Noise when using Powered USB Hub to connect Audio Interface

Hi All - I’m new here - and I really have NO IDEA where to post this - and if this is the wrong place - please forgive me, and please let me know.

I am a Media guy, and I LOVE Raspberry Pi2 - So, I couldn’t resist trying to try getting a DAW to work with Audacity on the Raspberry Pi.

I got Audacity installed and working, no problems there. I’m running UbuntuMATE on Raspberry Pi2, BTW - beautiful OS for RPi2.

Natually the RPi2 can’t power my Focusrite Scarlett SOLO by itself, so I plugged it in through a Powered USB HUB, and it detected it immediately, plays desktop sounds out perfectly. :smiley:

My issue comes when I try to record through Audacity - it records a HORRIBLE noise at FULL LEVEL - no matter if the mic is plugged in, or Phantom Power is turned on or not -

Without the SOLO connected, Audacity records clean (ZERO LEVEL) sound file. no noise -

So the noise is coming from the powered hub is my guess, but since RPi2 wont power the SOLO by itself, I can’t test that theory.

Any thoughts?? Again, I realize this is probably not the right forum, or category for this question, but since I am using Audacity, on a RPi2 to try my little experiment, I thought I’d see what you thought.

Thanks for your time.


We stopped recommending powered hubs for USB devices/microphones because they can cause more entertaining troubles than they solve. Some hubs “know” they they’re connected to a computer by the DC in the cable. We know this,because many hubs automatically switch to computer power if you lose the wall brick. That seems like a good idea, but it kind of defeats the purpose of the wall power.

Anyway, if your computer supplies no DC at all, I would’t be shocked if the hub couldn’t figure out what to do.

Does the combination work on your mum’s computer?


I think this board is as good as any :wink:

I know that one of the developers managed to get Audacity working on a Pi. He built Audacity from source, (which apparently was an extremely slow process), and the result was Audacity that “sort of worked”. He was still left with the problem that the Pi is a bit too underpowered to run Audacity very well.

One of the problems with USB sound cards is that if the CPU is under too much stress, the USB audio stream can “break”, which may either cause the device to be disconnected, or will corrupt the data (full-scale noise). It appears that you got the latter.

I’ve not tried running Audacity on a Pi, but it seems that the Pi can “almost” handle the job, but it is very borderline. If you want to persist in your efforts, you could try an even lighter version of Linux, perhaps just using X11 and WM2, or “openbox” or other ultra lightweight window manager.

The Hub seems to be working - BTW - tried 2 different powered hubs to be sure it wasn’t isolated to just one - but the fact that Ubuntu can not only see the connection, but registers it immediately as a Focusrite SOLO Audio device - and as I mentioned - I can head computer sounds very cleanly through headphones attached to the SOLO.

Not certain what the Noise is, but I really wish that the Pi had enough juice to power it by itself so I could be sure.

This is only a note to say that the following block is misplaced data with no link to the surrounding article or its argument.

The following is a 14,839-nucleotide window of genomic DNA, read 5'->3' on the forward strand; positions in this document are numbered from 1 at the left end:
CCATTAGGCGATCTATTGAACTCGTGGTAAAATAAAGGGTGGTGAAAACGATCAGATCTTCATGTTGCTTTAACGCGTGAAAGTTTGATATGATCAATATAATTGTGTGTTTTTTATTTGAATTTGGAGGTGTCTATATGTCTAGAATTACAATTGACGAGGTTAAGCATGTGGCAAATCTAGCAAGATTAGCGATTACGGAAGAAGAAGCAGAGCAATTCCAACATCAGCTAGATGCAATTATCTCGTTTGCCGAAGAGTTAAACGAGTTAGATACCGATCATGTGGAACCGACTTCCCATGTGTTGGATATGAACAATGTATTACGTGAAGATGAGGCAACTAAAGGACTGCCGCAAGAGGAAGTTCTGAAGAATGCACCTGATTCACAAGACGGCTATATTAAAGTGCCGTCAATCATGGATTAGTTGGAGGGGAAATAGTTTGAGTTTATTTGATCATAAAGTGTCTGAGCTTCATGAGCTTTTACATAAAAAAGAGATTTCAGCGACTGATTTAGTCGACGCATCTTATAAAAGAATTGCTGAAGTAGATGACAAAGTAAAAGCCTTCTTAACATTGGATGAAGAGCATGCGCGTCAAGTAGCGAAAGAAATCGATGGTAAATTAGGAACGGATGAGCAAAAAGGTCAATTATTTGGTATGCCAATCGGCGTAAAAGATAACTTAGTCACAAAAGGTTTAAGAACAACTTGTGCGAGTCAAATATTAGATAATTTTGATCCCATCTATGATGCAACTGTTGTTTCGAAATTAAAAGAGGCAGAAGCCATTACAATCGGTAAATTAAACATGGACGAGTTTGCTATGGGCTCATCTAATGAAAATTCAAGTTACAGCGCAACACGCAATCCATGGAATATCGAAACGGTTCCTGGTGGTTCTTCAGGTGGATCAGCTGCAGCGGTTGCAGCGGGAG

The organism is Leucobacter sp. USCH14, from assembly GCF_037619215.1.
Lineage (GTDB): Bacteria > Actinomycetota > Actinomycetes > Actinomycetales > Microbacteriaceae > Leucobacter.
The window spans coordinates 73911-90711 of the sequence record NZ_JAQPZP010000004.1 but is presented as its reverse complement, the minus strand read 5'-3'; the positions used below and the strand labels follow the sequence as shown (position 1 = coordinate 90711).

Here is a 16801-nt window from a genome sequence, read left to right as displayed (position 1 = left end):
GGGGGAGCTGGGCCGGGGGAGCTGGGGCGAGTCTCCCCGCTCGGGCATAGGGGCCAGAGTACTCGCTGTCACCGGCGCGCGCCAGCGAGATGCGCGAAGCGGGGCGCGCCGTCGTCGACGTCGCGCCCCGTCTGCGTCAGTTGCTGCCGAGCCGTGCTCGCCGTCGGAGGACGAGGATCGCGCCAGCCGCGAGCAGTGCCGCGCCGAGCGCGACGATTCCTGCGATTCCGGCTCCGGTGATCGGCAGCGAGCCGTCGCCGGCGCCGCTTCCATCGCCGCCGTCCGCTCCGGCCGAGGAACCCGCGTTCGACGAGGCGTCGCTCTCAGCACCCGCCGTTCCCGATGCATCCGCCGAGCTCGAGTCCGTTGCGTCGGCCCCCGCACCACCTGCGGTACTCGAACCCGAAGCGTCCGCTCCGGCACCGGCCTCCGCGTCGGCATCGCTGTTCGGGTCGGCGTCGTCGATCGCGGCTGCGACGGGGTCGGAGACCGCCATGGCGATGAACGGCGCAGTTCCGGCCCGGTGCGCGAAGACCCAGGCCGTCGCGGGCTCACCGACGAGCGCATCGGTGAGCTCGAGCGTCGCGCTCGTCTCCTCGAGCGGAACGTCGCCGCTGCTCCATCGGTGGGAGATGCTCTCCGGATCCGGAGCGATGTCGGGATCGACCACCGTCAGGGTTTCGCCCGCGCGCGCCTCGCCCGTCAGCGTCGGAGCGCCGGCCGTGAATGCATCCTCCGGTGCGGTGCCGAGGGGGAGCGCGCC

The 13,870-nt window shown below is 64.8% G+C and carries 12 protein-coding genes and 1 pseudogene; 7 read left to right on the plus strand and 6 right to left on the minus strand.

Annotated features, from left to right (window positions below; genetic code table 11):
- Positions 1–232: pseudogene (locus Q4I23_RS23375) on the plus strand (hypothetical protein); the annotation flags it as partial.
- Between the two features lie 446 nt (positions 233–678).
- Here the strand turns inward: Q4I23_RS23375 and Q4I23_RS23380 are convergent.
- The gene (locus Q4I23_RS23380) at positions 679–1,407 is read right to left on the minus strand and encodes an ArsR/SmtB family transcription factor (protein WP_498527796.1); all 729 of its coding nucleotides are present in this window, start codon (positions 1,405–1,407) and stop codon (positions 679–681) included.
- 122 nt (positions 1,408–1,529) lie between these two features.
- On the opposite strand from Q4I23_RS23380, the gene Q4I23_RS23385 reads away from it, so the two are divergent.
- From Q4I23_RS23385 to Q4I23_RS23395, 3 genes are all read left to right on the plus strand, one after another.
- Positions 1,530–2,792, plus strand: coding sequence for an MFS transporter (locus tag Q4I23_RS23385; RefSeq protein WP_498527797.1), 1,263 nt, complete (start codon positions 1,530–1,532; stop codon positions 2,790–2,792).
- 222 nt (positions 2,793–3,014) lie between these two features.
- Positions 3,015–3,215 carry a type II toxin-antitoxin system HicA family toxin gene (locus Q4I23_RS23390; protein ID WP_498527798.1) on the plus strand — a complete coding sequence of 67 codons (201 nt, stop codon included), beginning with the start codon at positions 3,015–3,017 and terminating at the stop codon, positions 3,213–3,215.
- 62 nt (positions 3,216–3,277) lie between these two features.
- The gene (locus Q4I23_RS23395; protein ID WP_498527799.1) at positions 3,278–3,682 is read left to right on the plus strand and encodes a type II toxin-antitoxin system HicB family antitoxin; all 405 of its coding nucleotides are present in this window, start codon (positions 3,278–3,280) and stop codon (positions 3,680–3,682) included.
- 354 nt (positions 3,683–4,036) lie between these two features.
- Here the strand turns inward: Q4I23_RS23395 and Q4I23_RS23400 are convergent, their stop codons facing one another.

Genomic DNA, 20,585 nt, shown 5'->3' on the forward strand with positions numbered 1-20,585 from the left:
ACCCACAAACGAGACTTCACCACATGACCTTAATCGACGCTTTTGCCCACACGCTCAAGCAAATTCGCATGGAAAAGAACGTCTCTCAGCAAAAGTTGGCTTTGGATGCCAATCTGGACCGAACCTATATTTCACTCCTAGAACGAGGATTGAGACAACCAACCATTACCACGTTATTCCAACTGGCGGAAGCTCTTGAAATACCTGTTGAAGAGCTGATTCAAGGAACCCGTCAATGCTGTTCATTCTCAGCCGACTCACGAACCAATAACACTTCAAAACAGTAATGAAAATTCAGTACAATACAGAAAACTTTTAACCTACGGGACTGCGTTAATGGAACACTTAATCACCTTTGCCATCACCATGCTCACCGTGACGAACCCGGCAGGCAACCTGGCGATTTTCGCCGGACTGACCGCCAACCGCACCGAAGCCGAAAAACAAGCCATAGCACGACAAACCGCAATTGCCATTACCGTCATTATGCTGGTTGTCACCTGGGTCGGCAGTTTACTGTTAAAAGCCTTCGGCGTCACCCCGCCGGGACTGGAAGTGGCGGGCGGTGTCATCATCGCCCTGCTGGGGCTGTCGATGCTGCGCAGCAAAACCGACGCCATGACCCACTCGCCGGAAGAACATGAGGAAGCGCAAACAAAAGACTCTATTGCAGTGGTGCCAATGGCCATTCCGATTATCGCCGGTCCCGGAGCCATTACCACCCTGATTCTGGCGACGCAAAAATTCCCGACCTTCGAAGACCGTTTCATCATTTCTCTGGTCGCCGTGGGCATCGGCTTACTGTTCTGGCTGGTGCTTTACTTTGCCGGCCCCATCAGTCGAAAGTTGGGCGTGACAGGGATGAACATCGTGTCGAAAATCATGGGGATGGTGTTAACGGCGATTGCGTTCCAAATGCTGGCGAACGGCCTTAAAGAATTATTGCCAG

I might try one of the lighter distros to see if it’s just UbuntoMATE that is having issues, but if that turns out to be the case, it will be sad because I really like the GUI of MATE as opposed to Raspian, or any of the others.

I do know that Audacity does freeze on me if I push it too hard, and thats due to the nature of the Pi, as opposed to Audacity, I believe. That may be resolved if I try a lighter distro as you suggested.

Do you have an eventual production goal, or are you just messin’ with it?


Well, I already have a Windows 7 solution that works - I was trying to see if I could get the Pi to work as an alternative NOISELESS solution for the sound booth. Both my laptop and my desktop fans are being picked up in the mic. I’m liking the portability of it as well, being so small and light -

Long and short of it is I’m kindof playing around with it - as I said , I di have a solution that works beautifully, as long as I keep the PC outside the booth… but I’d like to see this run…

Thanks for your help

Both my laptop and my desktop fans are being picked up in the mic.

A number of people found relief by putting their machine outside the booth and using a remote monitor inside so they can keep track of their sound levels.

Everybody who does this in a serious manner gets inexorably dragged into making a studio.

“I don’t need a studio, I just need a comfortable, air conditioned, quiet room with no echoes.”


I agree, and that is coming… :laughing: working on a home made closet studio (slowly) … :blush:

My mic is way too sensitive to not have some sort of room treatment. But I’m trying to work as cheaply as possible at this point, and what I choose to bring into the closet with me needs to be quiet. (hence the Raspberry Pi solution). :bulb:

My desktop system is way too big, and permanently settled in the family room to try to relocate (shared by the entire family). So I can’t drag it into (or just outside) the closet at this point.

I’m serious about getting started, but not at the level where I ready to tick off my entire family just yet. :open_mouth: I’m sure that day is coming though… :smiley:

I refuse to give up on the Pi solution, :nerd: I also have a Banana Pi that is not currently being used, maybe I’ll give that a try. :ugeek: If I have to purchase another small footprint PC to use, I will but I’d rather not spend more than $50-$100 for it, and I have the Pis available so I thought I’d see if that would work.